Green cover brings cool change
- Written by Adam Gatt Penrith City Council (02) 4732 7777 (02) 4732 7958 firstname.lastname@example.org https://www.penrithcity.nsw.gov.au 601 High St Penrith NSW 2750 Australia
Wednesday, 10 February 2016
Penrith Council will plant around 100,000 trees in South Penrith and Emu Plains through the Federal Government’s 20 Million Trees Program.
Council received close to $827,000 through the program which aims to "re-establish green corridors and urban forests". It will see 96,000 trees and shrubs planted across South Penrith and 3000 in Bunyarra Drive reserve, Emu Plains.
Penrith Mayor, Cr Karen McKeown, said the mass planting will not only increase the diversity of flora and fauna in our city, the green cover it creates will help "cool our city".
"Temperatures in Penrith are on the rise, in part because of what is known as the Urban Heat Island Effect - an increase in heat absorbing surfaces like pavements, roads and buildings. To combat this effect we've established a Cooling the City Strategy."
The Strategy, adopted last year, is broad reaching. It influences all Council planning and promotes natural cooling through landscaping, the addition of water features and clever design.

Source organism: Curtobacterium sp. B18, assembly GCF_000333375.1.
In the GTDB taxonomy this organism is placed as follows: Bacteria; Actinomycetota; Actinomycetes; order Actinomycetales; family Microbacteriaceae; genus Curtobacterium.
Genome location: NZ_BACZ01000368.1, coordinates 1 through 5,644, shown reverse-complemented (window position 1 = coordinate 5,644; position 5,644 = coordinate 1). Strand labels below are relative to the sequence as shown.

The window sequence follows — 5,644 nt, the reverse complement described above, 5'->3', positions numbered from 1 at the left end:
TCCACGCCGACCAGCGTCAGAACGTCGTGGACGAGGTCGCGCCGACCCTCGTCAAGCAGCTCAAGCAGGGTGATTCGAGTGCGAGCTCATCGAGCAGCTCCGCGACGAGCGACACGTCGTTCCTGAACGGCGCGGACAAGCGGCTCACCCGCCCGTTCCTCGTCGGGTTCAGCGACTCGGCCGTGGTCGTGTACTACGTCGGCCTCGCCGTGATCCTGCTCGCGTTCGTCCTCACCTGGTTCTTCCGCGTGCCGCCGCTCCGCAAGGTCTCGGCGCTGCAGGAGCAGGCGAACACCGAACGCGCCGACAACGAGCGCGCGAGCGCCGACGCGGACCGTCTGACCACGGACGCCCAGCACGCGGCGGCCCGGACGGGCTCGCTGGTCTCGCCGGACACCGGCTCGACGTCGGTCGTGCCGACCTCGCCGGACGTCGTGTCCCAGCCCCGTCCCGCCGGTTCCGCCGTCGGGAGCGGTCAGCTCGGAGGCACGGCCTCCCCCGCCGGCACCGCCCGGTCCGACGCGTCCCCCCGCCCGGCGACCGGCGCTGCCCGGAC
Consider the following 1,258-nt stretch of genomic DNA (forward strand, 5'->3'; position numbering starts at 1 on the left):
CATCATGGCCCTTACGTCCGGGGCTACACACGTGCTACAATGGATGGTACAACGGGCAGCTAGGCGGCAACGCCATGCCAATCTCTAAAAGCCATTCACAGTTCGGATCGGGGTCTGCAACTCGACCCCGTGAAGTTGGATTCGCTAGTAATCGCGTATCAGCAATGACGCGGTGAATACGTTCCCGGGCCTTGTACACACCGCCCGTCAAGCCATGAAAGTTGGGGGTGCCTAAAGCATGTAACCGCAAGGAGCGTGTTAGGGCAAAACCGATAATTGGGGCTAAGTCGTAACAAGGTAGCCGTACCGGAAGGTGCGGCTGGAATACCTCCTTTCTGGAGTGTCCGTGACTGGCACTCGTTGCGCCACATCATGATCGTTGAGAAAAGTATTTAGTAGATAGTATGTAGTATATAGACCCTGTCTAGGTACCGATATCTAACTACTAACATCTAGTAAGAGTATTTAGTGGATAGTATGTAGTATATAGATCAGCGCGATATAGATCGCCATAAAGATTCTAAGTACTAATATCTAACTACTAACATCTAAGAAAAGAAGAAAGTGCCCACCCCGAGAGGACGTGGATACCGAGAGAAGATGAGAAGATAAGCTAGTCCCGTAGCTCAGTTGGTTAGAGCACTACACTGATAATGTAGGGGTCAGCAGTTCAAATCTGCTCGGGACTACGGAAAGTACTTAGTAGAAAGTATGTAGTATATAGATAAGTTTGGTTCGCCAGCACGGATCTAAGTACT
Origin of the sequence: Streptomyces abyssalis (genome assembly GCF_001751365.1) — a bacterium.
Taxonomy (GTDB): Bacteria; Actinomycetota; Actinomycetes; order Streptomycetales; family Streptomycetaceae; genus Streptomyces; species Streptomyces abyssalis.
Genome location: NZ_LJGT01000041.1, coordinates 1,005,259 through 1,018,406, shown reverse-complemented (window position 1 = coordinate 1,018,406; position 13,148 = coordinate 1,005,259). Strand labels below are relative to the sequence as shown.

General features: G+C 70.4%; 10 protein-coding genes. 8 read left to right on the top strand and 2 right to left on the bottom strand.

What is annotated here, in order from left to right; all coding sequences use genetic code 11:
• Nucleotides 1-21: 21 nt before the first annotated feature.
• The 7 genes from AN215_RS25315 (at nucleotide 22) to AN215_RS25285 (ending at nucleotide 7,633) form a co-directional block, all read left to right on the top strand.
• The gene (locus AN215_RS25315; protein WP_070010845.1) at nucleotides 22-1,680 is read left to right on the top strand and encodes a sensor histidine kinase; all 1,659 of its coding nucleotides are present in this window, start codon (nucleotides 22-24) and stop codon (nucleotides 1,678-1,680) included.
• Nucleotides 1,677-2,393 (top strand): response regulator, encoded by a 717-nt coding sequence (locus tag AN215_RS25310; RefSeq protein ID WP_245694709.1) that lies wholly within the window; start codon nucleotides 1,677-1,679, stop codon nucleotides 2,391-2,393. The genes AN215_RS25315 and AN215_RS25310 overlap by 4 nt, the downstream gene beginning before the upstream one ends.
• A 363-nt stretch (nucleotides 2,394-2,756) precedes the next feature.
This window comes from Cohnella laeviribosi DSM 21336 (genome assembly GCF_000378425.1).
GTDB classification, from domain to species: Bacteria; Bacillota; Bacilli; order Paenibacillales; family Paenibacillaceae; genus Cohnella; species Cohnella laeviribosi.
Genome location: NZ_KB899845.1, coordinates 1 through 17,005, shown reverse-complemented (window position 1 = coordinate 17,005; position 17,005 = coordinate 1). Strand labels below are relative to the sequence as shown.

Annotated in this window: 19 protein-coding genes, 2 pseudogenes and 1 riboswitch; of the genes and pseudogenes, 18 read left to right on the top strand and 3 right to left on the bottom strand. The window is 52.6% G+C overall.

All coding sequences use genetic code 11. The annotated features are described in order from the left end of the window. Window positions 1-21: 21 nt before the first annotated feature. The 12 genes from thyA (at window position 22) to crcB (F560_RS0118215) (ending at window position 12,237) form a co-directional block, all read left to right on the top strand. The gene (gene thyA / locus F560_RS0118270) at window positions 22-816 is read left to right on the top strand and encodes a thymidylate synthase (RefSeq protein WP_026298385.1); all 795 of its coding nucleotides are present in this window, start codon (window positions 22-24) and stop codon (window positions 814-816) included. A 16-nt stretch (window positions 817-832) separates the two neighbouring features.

"Planting more trees is a great place to start," Cr McKeown, one of Council's sustainability champions said.
The reserve in Emu Plains is currently open grassland. It joins bushland in the Blue Mountains World Heritage Area.
The new trees will create a cooling island around the concrete footpaths which cut through the reserve.
The 96,000 trees and shrubs to be planted throughout South Penrith will provide much needed shade throughout the suburb and make its open spaces more appealing for both people and native fauna.
Planting will start in mid 2016.
The 20 Million Trees Program is part of the national stream of the National Landcare Program to:
- have 20 million trees and associated understorey planted by 2020.
- support local environmental outcomes by improving the extent, connectivity and condition of native vegetation that supports native species
- work cooperatively with the community
- contribute to Australia reducing its greenhouse gas emissions.
Information contained within this news release was correct as at Wednesday, 10 February 2016.